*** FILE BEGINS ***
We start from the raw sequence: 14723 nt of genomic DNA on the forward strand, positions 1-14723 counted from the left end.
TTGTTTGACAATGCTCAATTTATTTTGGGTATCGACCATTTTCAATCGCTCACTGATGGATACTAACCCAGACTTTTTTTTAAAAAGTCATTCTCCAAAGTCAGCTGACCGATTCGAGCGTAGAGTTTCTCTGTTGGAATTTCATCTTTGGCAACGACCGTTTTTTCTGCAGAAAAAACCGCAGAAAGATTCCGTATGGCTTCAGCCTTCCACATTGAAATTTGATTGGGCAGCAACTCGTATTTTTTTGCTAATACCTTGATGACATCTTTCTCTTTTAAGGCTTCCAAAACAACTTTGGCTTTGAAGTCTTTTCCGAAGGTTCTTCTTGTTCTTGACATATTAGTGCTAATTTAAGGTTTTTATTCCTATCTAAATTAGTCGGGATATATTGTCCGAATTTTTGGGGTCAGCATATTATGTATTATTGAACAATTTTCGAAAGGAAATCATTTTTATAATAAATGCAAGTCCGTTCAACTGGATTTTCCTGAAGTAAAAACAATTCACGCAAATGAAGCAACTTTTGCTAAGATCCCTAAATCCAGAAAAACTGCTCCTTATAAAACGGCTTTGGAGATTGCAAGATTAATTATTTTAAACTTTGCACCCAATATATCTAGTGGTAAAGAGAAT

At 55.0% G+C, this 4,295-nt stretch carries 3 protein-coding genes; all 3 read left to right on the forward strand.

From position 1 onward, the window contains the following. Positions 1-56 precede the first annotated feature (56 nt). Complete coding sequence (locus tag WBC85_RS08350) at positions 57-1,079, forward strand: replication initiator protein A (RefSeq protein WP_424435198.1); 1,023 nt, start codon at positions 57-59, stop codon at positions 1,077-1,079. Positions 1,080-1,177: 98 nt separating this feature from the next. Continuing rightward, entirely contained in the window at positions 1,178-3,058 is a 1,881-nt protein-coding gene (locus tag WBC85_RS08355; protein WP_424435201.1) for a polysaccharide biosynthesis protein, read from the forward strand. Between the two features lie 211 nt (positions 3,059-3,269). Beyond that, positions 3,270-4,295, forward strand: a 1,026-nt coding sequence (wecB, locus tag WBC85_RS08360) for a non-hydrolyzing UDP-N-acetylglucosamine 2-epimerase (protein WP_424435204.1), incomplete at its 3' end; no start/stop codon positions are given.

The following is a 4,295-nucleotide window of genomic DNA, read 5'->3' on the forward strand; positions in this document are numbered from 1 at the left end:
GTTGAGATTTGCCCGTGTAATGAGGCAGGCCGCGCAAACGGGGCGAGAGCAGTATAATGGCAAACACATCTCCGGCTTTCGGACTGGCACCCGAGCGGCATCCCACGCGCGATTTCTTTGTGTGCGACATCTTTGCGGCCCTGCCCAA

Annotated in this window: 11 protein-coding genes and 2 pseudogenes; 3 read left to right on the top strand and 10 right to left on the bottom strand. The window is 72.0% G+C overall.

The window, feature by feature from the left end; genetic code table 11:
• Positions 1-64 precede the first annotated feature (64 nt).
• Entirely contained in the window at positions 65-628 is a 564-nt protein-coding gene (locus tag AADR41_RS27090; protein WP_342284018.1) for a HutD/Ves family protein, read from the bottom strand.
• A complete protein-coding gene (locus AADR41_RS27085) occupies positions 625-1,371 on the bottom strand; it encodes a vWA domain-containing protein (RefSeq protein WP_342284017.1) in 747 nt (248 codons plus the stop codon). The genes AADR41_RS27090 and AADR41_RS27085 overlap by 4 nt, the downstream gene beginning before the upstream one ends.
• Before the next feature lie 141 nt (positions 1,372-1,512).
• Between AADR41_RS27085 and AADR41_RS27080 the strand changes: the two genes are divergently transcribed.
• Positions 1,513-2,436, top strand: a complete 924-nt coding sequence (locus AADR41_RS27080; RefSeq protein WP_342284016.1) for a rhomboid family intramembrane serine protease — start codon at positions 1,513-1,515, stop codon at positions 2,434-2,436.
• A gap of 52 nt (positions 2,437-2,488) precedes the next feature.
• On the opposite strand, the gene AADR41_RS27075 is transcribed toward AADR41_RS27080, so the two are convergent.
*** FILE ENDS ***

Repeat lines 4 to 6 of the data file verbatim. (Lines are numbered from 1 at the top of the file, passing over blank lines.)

From position 1 onward, the window contains the following. Positions 1-56 precede the first annotated feature (56 nt). Complete coding sequence (locus tag WBC85_RS08350) at positions 57-1,079, forward strand: replication initiator protein A (RefSeq protein WP_424435198.1); 1,023 nt, start codon at positions 57-59, stop codon at positions 1,077-1,079. Positions 1,080-1,177: 98 nt separating this feature from the next. Continuing rightward, entirely contained in the window at positions 1,178-3,058 is a 1,881-nt protein-coding gene (locus tag WBC85_RS08355; protein WP_424435201.1) for a polysaccharide biosynthesis protein, read from the forward strand. Between the two features lie 211 nt (positions 3,059-3,269). Beyond that, positions 3,270-4,295, forward strand: a 1,026-nt coding sequence (wecB, locus tag WBC85_RS08360) for a non-hydrolyzing UDP-N-acetylglucosamine 2-epimerase (protein WP_424435204.1), incomplete at its 3' end; no start/stop codon positions are given.

The following is a 4,295-nucleotide window of genomic DNA, read 5'->3' on the forward strand; positions in this document are numbered from 1 at the left end:
GTTGAGATTTGCCCGTGTAATGAGGCAGGCCGCGCAAACGGGGCGAGAGCAGTATAATGGCAAACACATCTCCGGCTTTCGGACTGGCACCCGAGCGGCATCCCACGCGCGATTTCTTTGTGTGCGACATCTTTGCGGCCCTGCCCAA